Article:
Tumor Therapy in Mice by Using a Tumor Antigen Linked to Modulin Peptides From Staphylococcus Epidermidis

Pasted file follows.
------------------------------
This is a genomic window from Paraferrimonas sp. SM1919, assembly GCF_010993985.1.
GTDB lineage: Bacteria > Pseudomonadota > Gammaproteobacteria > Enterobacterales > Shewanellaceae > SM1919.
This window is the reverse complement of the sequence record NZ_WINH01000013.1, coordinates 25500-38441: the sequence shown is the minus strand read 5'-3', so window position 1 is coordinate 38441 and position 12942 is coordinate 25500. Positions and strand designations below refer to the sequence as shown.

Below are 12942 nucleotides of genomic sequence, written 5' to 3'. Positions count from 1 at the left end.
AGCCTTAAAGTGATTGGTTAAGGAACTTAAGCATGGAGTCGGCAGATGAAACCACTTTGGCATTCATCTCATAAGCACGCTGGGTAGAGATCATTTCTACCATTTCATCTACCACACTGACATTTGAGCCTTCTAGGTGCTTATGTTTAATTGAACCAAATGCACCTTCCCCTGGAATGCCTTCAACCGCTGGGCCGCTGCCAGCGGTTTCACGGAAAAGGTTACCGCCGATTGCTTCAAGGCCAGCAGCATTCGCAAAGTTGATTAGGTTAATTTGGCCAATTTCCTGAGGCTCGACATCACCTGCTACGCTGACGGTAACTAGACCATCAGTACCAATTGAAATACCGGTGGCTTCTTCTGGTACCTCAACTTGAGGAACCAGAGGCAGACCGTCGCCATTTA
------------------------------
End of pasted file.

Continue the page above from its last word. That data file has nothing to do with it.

Staphylococcus epidermidis releases a complex of at least four peptides, termed phenol-soluble modulins (PSM), which stimulate macrophages to produce proinflammatory cytokines via activation of TLR2 signalling pathway. We demonstrated that covalent linkage of PSM peptides to an antigen facilitate its capture by dendritic cells and, in combination with different TLR ligands, can favour the in vivo induction of strong and persistent antigen-specific immune responses. Treatment of mice grafted with HPV16-E7-expressing tumor cells (TC-1)with poly(l: C) and a peptide containing alpha Mod linked to the H-2D(b)-restricted cytotoxic T-cell epitope E7(49-57) from HPV16-E7 protein allowed complete tumor regression in 100% of the animals. Surprisingly, this immunomodulatory property of modulin-derived peptides was TLR2 independent and partially dependent upon the EGF-receptor signalling pathway. Our results suggest that alpha or gamma modulin peptides may serve as a suitable antigen carrier for the development of anti-tumoral or anti-viral vaccines. (C) 2010 Elsevier Ltd. All rights reserved.